5 Everyday Sustainable Swaps I’ve Made

My 30s started with a move back to the US with my partner for his new job and that came with a new house and my fulfilling my long awaited dream of having puppies! More on the puppies in another post, but moving to a new house from another country meant I left a lot of things behind and had a clean slate on how I wanted my lifestyle to be. One of the changes I wanted to make was to be more sustainable in my everyday life. Some of these changes I made a long time ago more for convenience and comfort than anything else and some are new. By no means have I gone zero waste, but I am on a slow journey to a more toxic-free and sustainable lifestyle.

Here are some of changes I’ve made so far that I love:

  1. Reusable cotton pads
  2. Making my own home cleaners
  3. Buying in bulk
  4. Shopping second-hand
  5. Menstrual cup and period underwear

1. Reusable cotton pads

As a beauty junkie, my skincare routine is extensive and essences and toners are steps that both require using cotton pads, which means I go through probably 3 to 4 pads a day, which means I go through one plastic bag of 100 disposable cotton pads in less than a month.

I purchased a pack of 20 organic bamboo cotton reusable cotton pads for $14.59. These are both larger and thicker than a standard bag of basic cotton rounds, which from Target is $1.99. Assuming I used to use a bag a month, these pay themselves back after 7.5 months.

I just toss the mesh bag with all my used ones in the laundry every week and I’ve got a fresh supply.

2. Making my own home cleaners

Both a more sustainable and non-toxic change I’ve made is to mix my own cleaning products. Most the recipes I use come from Live Simply and generally use some combination of water, Castile soap, vinegar, baking soda and some essential oils. All the ingredients are bought in bulk and are things I probably would have already owned anyways. On top of that, if I run out, the amount of time it would take me to go out and buy the cleaners is the more than it would take me to mix a new batch of them.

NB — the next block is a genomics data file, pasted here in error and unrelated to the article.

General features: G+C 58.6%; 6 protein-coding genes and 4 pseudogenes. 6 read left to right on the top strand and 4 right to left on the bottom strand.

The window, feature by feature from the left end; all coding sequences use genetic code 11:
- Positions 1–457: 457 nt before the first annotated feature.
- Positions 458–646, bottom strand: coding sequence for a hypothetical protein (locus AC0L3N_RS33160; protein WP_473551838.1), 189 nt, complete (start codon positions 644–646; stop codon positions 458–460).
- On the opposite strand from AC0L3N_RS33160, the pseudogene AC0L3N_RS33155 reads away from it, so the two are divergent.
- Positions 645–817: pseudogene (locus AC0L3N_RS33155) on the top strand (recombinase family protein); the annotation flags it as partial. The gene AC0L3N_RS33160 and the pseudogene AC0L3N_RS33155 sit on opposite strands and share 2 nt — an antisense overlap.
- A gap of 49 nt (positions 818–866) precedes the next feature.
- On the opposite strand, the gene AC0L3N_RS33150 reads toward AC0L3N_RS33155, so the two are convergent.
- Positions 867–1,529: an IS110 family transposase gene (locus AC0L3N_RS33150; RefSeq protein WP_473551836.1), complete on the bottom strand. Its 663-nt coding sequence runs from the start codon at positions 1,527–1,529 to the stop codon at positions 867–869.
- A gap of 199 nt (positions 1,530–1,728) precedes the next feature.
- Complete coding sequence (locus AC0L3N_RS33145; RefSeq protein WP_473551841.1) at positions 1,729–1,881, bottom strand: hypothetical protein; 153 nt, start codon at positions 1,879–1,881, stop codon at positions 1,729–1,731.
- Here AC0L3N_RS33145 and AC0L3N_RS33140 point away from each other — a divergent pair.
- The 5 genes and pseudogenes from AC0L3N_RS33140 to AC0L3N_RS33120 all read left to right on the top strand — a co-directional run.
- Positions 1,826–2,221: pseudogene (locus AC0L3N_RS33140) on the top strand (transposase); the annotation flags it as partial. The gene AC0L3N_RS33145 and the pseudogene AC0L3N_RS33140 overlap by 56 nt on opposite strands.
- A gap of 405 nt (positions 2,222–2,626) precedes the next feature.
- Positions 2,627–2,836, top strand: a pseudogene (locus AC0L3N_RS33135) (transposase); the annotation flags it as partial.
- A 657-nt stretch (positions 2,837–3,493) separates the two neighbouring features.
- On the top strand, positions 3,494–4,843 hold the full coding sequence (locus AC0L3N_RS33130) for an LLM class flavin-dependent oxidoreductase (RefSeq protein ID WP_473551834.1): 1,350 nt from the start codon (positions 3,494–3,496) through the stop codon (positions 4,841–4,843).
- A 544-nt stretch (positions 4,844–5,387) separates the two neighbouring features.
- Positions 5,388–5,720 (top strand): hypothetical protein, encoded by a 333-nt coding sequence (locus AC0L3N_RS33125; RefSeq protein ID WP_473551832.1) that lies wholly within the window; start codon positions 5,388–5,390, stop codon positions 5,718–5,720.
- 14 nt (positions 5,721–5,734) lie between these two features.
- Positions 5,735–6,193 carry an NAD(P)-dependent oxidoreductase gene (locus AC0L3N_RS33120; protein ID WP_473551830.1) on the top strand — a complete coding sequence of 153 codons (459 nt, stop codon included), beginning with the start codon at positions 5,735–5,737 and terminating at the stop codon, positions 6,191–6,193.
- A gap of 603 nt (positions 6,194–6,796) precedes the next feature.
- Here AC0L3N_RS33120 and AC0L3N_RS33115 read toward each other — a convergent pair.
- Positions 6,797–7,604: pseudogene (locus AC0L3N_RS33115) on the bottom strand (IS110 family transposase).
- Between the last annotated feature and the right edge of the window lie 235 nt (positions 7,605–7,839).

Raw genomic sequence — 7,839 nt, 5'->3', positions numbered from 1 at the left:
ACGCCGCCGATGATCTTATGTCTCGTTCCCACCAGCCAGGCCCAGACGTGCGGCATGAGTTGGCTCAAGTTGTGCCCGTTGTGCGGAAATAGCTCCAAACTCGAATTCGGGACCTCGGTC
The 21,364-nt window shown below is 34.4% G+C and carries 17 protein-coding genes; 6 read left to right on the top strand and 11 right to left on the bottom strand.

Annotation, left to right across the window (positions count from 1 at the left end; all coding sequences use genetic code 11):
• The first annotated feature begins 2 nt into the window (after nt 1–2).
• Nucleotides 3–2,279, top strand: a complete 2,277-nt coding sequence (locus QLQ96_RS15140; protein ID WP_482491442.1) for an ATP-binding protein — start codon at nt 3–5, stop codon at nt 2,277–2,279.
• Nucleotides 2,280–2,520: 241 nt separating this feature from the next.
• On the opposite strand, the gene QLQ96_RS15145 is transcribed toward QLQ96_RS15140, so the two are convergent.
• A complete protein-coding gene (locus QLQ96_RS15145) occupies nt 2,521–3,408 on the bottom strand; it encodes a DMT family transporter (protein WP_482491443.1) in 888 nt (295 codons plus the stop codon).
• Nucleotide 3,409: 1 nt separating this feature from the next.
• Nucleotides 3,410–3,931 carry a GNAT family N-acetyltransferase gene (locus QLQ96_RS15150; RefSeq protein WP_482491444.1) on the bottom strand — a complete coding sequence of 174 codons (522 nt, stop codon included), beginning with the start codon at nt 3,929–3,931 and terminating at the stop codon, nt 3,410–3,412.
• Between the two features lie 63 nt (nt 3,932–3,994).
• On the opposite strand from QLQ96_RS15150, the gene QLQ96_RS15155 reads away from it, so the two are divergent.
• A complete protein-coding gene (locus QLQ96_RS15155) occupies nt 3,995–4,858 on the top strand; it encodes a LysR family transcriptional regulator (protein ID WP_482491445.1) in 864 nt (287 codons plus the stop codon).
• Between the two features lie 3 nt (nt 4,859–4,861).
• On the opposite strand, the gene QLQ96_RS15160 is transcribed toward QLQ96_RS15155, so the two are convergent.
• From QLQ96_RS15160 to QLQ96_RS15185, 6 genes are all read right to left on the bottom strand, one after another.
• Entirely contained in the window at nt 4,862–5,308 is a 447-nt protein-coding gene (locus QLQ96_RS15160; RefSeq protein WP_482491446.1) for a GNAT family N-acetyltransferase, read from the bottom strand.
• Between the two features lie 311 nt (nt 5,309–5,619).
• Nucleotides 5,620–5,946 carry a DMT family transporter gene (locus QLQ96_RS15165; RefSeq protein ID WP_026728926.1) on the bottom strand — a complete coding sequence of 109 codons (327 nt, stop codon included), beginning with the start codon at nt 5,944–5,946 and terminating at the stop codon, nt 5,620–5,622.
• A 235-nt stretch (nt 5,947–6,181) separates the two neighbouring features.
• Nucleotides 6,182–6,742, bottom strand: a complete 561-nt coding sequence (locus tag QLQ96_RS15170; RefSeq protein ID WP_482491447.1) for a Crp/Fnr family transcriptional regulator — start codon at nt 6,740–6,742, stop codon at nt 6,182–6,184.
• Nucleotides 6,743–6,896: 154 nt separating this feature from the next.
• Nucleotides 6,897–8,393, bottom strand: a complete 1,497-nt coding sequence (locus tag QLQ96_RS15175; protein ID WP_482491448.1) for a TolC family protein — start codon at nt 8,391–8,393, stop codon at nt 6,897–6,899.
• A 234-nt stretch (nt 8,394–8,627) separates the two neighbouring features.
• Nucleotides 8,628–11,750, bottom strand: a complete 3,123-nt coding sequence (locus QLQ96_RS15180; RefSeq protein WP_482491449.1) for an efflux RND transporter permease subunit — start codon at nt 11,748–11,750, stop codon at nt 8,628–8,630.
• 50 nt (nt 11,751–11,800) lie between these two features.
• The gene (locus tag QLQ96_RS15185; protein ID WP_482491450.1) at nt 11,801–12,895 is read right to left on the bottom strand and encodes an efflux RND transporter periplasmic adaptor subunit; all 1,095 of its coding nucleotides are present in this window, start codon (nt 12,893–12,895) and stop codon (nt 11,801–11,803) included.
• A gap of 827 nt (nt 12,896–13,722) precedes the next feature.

The few things I still buy are glass stovetop cleaners to get rid of stuff thats burned onto the stovetop and toilet bleach. Maybe it’s just mental, but I just find the toilet cleaner if it’s been cleaned with bleach… If you have any good home recipes to try, comment below!

I find myself cleaning more now mainly because of the pups, but it’s good to know they are not licking up all the potentially toxic ingredients in normal cleaners.

3. Buying in Bulk

Besides buying my cleaning ingredients and things like rice and any cooking liquids (oils, soy sauce, etc.) in bulk, I’ve made a more conscious effort to buy food from the supermarket bulk section as well for grains, nuts and spices. You can skip the packaging by bringing your own containers (I use mason jars) and also only purchase what you need and not have a stash of ingredients you used for that one recipe that one time.

4. Shopping second hand

Having to re-buy all the things when you move is EXPENSIVE! So where we could, we purchased second hand from goodwill or facebook marketplace. I won’t lie, I did still purchase many things new in a style I was looking for like a full set of plates and glassware or things I find more hygienic to purchase new like a mattress and bedding. However, we did purchase a lot of extra kitchenware from goodwill for prepping food and when we host at home. We even picked up a bread machine from facebook marketplace and when my partner came home with it, we realised the whole machine was in Japanese…haha

5. Menstrual cup and period underwear

I made the switch to a menstrual cup about 3 or 4 years ago now and to period underwear about 2 years ago and I will never go back. I talked about both in previous posts (menstrual cup post | period underwear post), so I won’t go into too much detail about them. The switch was made more for comfort rather than sustainability, but I highly recommend both switches for my fellow females looking for more sustainable ways to deal with our monthly visit from mother nature. I have yet to replace my cup and only recently purchased some additional thinx underwear to avoid the panic of suddenly running out while still on my period.

Like I said, I’m new to this whole journey and I know I have a long way to go until I am even remotely close to zero waste. On that note, do you guys have some “easy” sustainable or non-toxic swaps I can easily incorporate into my daily life?

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From LA to London and a recent LBS MBA, I'm blogging my love for anything beautiful.

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